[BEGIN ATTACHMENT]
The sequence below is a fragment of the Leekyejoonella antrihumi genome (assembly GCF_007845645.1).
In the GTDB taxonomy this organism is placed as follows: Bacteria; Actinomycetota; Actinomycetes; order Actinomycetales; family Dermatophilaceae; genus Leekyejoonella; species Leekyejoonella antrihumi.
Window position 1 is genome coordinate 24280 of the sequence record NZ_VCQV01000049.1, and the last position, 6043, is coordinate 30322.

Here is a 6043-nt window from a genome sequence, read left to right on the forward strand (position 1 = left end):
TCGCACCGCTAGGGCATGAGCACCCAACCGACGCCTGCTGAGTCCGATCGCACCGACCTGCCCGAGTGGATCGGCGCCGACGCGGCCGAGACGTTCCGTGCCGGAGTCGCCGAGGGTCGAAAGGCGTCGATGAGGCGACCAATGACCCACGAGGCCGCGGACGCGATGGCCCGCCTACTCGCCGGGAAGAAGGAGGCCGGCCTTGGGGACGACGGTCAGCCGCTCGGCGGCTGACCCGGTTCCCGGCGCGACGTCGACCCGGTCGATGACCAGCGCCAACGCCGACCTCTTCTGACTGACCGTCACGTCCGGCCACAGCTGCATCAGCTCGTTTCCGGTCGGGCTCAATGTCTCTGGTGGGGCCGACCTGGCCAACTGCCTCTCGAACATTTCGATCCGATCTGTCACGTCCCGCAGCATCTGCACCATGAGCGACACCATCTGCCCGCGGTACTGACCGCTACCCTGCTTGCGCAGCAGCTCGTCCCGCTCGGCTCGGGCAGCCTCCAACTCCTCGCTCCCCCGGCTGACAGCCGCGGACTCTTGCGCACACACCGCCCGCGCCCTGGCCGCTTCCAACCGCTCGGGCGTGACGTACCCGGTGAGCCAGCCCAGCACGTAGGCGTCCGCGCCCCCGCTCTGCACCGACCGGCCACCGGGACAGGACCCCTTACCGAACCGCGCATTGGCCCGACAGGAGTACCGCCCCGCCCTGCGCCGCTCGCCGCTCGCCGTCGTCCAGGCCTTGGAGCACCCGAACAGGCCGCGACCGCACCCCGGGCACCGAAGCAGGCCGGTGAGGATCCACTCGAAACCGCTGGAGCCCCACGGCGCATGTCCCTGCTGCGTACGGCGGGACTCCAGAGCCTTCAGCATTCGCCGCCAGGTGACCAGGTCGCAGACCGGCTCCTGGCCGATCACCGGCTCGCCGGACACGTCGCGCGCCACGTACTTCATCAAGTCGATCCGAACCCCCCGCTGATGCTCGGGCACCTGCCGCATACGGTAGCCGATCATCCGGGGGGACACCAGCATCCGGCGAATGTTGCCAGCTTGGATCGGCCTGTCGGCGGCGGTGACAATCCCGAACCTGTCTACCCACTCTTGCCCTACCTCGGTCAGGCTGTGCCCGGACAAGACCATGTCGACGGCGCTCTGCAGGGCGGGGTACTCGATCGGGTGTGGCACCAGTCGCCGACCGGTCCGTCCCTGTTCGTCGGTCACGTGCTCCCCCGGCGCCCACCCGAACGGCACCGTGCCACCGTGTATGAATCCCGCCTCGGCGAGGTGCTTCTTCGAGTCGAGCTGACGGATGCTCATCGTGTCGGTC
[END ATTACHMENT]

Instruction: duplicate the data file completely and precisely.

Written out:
The sequence below is a fragment of the Leekyejoonella antrihumi genome (assembly GCF_007845645.1).
In the GTDB taxonomy this organism is placed as follows: Bacteria; Actinomycetota; Actinomycetes; order Actinomycetales; family Dermatophilaceae; genus Leekyejoonella; species Leekyejoonella antrihumi.
Window position 1 is genome coordinate 24280 of the sequence record NZ_VCQV01000049.1, and the last position, 6043, is coordinate 30322.

Here is a 6043-nt window from a genome sequence, read left to right on the forward strand (position 1 = left end):
TCGCACCGCTAGGGCATGAGCACCCAACCGACGCCTGCTGAGTCCGATCGCACCGACCTGCCCGAGTGGATCGGCGCCGACGCGGCCGAGACGTTCCGTGCCGGAGTCGCCGAGGGTCGAAAGGCGTCGATGAGGCGACCAATGACCCACGAGGCCGCGGACGCGATGGCCCGCCTACTCGCCGGGAAGAAGGAGGCCGGCCTTGGGGACGACGGTCAGCCGCTCGGCGGCTGACCCGGTTCCCGGCGCGACGTCGACCCGGTCGATGACCAGCGCCAACGCCGACCTCTTCTGACTGACCGTCACGTCCGGCCACAGCTGCATCAGCTCGTTTCCGGTCGGGCTCAATGTCTCTGGTGGGGCCGACCTGGCCAACTGCCTCTCGAACATTTCGATCCGATCTGTCACGTCCCGCAGCATCTGCACCATGAGCGACACCATCTGCCCGCGGTACTGACCGCTACCCTGCTTGCGCAGCAGCTCGTCCCGCTCGGCTCGGGCAGCCTCCAACTCCTCGCTCCCCCGGCTGACAGCCGCGGACTCTTGCGCACACACCGCCCGCGCCCTGGCCGCTTCCAACCGCTCGGGCGTGACGTACCCGGTGAGCCAGCCCAGCACGTAGGCGTCCGCGCCCCCGCTCTGCACCGACCGGCCACCGGGACAGGACCCCTTACCGAACCGCGCATTGGCCCGACAGGAGTACCGCCCCGCCCTGCGCCGCTCGCCGCTCGCCGTCGTCCAGGCCTTGGAGCACCCGAACAGGCCGCGACCGCACCCCGGGCACCGAAGCAGGCCGGTGAGGATCCACTCGAAACCGCTGGAGCCCCACGGCGCATGTCCCTGCTGCGTACGGCGGGACTCCAGAGCCTTCAGCATTCGCCGCCAGGTGACCAGGTCGCAGACCGGCTCCTGGCCGATCACCGGCTCGCCGGACACGTCGCGCGCCACGTACTTCATCAAGTCGATCCGAACCCCCCGCTGATGCTCGGGCACCTGCCGCATACGGTAGCCGATCATCCGGGGGGACACCAGCATCCGGCGAATGTTGCCAGCTTGGATCGGCCTGTCGGCGGCGGTGACAATCCCGAACCTGTCTACCCACTCTTGCCCTACCTCGGTCAGGCTGTGCCCGGACAAGACCATGTCGACGGCGCTCTGCAGGGCGGGGTACTCGATCGGGTGTGGCACCAGTCGCCGACCGGTCCGTCCCTGTTCGTCGGTCACGTGCTCCCCCGGCGCCCACCCGAACGGCACCGTGCCACCGTGTATGAATCCCGCCTCGGCGAGGTGCTTCTTCGAGTCGAGCTGACGGATGCTCATCGTGTCGGTC